Linking Large‐Eddy Simulations to Local Cloud Observations
Schemann, Vera; Ebell, Kerstin; Pospichal, Bernhard; Neggers, Roel; Moseley, Christopher; Stevens, Bjorn, 2020: Linking Large‐Eddy Simulations to Local Cloud Observations. In: Journal of Advances in Modeling Earth Systems, Band 12, 12, DOI: 10.23689/fidgeo-4013.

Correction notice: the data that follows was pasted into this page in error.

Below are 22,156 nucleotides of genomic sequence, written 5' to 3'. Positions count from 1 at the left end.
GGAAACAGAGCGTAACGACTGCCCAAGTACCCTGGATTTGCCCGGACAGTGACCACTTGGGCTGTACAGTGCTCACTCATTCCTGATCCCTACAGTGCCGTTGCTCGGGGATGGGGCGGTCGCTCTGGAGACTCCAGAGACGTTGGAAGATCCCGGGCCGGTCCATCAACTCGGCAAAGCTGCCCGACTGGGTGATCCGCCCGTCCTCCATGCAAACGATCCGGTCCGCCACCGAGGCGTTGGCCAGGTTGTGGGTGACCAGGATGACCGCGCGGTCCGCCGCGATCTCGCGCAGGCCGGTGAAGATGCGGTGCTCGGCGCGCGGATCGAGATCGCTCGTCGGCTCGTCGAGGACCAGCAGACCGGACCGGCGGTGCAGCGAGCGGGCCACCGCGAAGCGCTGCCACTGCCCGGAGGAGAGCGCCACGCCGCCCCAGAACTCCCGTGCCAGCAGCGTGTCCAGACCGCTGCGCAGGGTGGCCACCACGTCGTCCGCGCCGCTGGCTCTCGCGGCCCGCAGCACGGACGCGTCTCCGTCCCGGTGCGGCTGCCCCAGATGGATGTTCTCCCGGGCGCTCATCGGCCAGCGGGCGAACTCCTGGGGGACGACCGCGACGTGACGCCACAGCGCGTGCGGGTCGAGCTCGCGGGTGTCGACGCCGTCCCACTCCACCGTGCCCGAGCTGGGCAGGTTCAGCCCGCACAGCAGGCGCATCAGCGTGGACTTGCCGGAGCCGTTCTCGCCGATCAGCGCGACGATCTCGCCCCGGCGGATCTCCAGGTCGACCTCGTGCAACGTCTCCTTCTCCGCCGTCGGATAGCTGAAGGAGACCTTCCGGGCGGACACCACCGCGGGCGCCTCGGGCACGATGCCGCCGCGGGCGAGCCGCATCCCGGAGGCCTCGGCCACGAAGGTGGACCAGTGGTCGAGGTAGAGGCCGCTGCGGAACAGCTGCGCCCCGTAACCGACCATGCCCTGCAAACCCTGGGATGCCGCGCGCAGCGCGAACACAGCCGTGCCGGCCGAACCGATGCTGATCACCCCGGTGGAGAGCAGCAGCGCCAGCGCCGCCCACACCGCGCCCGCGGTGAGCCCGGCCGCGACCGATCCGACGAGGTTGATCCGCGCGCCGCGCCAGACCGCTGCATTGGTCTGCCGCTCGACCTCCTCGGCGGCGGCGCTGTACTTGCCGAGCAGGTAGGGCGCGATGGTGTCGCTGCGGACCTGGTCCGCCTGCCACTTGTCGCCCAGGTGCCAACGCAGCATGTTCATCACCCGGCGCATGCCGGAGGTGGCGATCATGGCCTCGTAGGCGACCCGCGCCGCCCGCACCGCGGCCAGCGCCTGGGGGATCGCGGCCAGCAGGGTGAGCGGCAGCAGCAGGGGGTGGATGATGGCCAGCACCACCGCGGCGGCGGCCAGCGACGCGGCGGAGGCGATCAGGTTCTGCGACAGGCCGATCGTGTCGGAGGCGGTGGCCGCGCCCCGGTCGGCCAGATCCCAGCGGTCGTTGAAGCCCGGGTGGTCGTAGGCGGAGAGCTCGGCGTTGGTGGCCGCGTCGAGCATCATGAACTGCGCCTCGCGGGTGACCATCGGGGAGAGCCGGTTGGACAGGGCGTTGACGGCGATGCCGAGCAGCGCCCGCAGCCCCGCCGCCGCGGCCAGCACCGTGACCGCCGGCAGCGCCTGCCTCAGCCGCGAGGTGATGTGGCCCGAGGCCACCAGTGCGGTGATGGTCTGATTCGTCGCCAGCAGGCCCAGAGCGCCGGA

In order to enhance our understanding of clouds and their microphysical processes, it is crucial to exploit both observations and models. Local observations from ground‐based remote sensing sites provide detailed information on clouds, but as they are limited in dimension, there is no straightforward way to use them to guide large‐scale model development. We show that large‐eddy simulations (LES) performed on similar temporal and spatial scales as the local observations can bridge this gap. Recently, LES with realistic topography and lateral boundary conditions became feasible for domains spanning several 100 km. In this study, we show how these simulations can be linked to observations of the Jülich Observatory for Cloud Evolution (JOYCE) for a 9‐day period in spring 2013. We discuss the advantages and disadvantages of very large versus small but more constrained domains as well as the differences compared to more idealized setups. The semi‐idealized LES include time‐varying forcing but are run with homogeneous surfaces and periodic boundary conditions. These assumptions seem to be the reason why they struggle to represent the observed varying conditions. The simulations using the “realistic” setup are able to represent the general cloud structure (timing, height, phase). It seems that the smaller and more constrained domain allows for a tighter control on the synoptic situation and is the preferred choice to ensure the comparability to the local observations. These simulations together with measures as the shown Hellinger distance will allow us to gain more insights into the representativeness of column measurements in the future.Plain Language Summary: Clouds are still a cause for uncertainty in our understanding of climate and climate feedbacks. Due to the large range of involved scales—from small droplets up to storm systems—their representation in weather and climate models is an ongoing challenge. While new and sophisticated measurements of the atmospheric column could provide new insights into important processes, their linking to models is not trivial and is ongoing research. In this study, we are presenting and exploring different approaches to combine local observations of clouds with state‐of‐the‐art high‐resolution simulations. And we are presenting a setup, which shows a promising representation of the observed clouds and is constrained enough to be applicable for long‐term statistics—one of the key requirements for improvements and evaluation clouds in of weather and climate models.Key Points: Large‐eddy simulations including external variability can bridge the gap between ground‐based observations of clouds and large‐scale models. For comparison with local observations, it is important to take external variability (e.g., large‐scale forcing and surface) into account. ICON‐LEM offers new possibilities to simulate small scales while considering external variability.
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